THE BLOG
06/02/2010 02:54 pm ET Updated May 25, 2011

Smooth Barack, Tricky Dick & Helpless Jimmy: What We Learn About Our Presidents in Moments Of Crisis

Amateur historians who probably never liked him anyway have for some time now been calling what is now our greatest natural catastrophe "Obama's Katrina," and hoping that what appears at this point to be a mini-scandal, Joe Sestak's claim that he was offered a job for not running for the Senate, will grow into a full-blown Watergate-type scandal.

But real historians tell us two things about Presidents and scandal: it's rarely the crime and usually the cover-up that derails Presidents and past is often prologue. If both of those things are true then President Obama is now being tested in almost exactly the manner that Joe Biden warned us he would be, only instead of the foreign policy crisis he imagined, it turns out that it may be a clumsy oil spill and an even clumsier hack congressman who may just reveal to us what our President is made of.

Here's what anybody who's not faith-based in their devotion to the President can reasonably deduce happened in the Sestak case: Rahm Emmanuel asked for and received permission from his boss to offer Sestak the position of Secretary of the Navy in exchange for his not running for the Senate, perhaps without realizing that it broke a federal law exactly written for such situations. Which then brings us to our Nixonian moment wherein we all know what Tricky Dick would have done, but we're not quite sure about Smooth Barack. But we will soon find out.

If he's Nixonian he'll continue on the path he's started down, having his White House Counsel craft a response that raises more questions than it answers and sending Bill Clinton out to tell a story which is either true but not the story being asked about, or merely just a bad lie, trying to get us to believe that Sestak was offered the juicy job of being on an advisory board in order to give up his Senatorial ambitions.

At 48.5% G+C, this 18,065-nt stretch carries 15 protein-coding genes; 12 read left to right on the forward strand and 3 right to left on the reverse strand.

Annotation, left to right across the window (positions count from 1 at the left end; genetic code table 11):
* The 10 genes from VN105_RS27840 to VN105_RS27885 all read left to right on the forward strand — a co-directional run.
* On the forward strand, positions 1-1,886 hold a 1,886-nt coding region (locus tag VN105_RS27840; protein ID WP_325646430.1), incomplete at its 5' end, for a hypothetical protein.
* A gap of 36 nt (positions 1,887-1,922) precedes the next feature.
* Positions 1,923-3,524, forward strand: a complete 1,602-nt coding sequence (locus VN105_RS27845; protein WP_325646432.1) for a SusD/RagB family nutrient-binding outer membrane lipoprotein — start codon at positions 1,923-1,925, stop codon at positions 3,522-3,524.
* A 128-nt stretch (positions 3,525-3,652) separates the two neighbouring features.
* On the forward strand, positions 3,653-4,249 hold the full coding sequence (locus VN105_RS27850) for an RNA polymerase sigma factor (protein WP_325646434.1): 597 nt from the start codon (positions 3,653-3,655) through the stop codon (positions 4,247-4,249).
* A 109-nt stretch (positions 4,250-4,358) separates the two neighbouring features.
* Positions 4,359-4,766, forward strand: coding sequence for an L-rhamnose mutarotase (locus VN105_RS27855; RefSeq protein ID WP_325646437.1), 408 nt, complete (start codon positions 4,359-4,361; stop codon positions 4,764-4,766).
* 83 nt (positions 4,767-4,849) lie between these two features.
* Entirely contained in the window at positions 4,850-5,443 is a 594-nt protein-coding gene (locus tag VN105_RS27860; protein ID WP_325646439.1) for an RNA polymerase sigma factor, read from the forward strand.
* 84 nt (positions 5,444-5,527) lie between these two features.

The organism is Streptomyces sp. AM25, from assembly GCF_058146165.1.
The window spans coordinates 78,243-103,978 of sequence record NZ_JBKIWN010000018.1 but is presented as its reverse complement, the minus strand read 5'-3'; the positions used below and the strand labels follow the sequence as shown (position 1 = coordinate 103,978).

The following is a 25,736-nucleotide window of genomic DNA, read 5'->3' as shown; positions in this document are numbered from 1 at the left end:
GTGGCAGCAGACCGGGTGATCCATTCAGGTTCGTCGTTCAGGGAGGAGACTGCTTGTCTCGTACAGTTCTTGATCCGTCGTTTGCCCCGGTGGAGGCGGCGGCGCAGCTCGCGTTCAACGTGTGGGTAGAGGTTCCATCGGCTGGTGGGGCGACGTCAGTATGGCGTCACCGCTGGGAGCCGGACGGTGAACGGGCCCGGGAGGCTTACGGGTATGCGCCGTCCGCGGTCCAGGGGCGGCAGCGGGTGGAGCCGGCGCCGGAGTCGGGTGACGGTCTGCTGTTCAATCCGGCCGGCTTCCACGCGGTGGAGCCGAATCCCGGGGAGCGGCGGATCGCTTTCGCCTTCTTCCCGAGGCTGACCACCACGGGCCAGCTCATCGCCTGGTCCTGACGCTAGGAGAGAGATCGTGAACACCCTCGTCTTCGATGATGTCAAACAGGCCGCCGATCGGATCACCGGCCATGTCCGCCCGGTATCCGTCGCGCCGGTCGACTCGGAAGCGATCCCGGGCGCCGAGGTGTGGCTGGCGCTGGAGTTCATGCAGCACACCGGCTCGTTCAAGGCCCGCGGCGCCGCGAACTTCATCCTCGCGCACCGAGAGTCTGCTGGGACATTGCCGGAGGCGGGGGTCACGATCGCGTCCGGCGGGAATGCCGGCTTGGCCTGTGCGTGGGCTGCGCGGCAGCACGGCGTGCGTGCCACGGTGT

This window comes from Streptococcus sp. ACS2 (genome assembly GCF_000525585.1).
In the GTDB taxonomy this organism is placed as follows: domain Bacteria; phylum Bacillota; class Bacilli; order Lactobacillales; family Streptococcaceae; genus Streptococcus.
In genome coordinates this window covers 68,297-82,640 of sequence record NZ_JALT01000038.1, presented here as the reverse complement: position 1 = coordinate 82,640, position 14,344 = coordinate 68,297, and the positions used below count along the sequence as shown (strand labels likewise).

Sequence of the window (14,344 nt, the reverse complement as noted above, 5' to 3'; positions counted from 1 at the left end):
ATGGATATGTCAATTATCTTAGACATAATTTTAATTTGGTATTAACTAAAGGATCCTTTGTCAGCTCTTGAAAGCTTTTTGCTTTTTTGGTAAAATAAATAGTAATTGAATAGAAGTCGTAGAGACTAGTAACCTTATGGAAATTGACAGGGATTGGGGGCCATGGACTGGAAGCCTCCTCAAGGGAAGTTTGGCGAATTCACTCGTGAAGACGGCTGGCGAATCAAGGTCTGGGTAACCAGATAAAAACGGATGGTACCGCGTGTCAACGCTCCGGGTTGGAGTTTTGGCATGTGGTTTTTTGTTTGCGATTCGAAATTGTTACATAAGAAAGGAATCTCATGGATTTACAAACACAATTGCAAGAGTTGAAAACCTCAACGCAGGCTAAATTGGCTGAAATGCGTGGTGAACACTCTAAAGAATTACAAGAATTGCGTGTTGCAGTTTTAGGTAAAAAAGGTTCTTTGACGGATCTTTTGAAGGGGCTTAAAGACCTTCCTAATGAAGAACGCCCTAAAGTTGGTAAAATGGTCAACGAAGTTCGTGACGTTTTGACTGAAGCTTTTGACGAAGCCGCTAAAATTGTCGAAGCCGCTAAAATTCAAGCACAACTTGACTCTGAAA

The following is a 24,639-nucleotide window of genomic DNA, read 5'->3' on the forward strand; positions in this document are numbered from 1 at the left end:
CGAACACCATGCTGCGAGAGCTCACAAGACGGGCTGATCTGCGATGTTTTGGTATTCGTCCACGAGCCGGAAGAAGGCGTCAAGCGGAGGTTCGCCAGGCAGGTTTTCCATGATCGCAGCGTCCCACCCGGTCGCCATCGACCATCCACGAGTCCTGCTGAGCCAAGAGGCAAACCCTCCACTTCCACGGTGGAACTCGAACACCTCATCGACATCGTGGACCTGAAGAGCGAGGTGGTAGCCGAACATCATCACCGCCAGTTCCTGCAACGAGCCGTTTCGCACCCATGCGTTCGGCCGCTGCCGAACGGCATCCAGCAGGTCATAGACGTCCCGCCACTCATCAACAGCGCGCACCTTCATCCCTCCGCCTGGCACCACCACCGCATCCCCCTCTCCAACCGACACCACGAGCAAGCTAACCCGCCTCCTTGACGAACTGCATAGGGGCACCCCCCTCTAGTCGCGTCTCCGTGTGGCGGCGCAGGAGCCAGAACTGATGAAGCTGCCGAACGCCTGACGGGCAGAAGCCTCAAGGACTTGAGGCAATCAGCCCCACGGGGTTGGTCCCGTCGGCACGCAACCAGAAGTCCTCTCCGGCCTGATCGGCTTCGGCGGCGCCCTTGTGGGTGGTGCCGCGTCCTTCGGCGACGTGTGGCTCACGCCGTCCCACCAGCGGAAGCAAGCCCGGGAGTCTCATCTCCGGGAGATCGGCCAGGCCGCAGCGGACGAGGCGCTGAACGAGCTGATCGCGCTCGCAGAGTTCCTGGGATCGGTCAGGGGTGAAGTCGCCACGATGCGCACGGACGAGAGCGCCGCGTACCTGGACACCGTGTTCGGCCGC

As for the Great Spill of '10, it's Jimmy Carter not Nixon whose ghost threatens to cast a pall over Obama's Presidency for just as one could plausibly argue that the taking of the American hostages in Iran weren't quite his fault, so too its difficult to fault Obama for this tragedy-at least in its early stages. But history can be cruel to those who lead and while it may be true that Carter's inability to free the hostages and Obama's inability to plug the hole weren't their faults, none of that may be enough to stop the image of men paraded in blindfolds and oil gushing into the ocean from defining these two men and their presidencies.

Ironically, it may be President Obama himself who most clearly articulated what the American people want from him in the Gulf of Mexico and what they wanted from Carter in '79 when he spoke during the health care debate of "bending the cost curve," leaving a mental picture of a sort of Superman President who could have his way in any situation through the power of brute force by doing something -anything- to relieve the sense of powerlessness that engulfed Carter and now threatens Obama.

As President Obama faces a major scandal, the Great Spill, and a mini-scandal, the sordid Sestak affair, it will be his reactions to these and not even the scandals themselves that will tell us the kind of man he truly is and history will record whether he joins the ranks of woefully inept Presidents like Nixon and Carter or transcends them by showing the kind of leadership that Americans yearn for from their Presidents but rarely seem to get.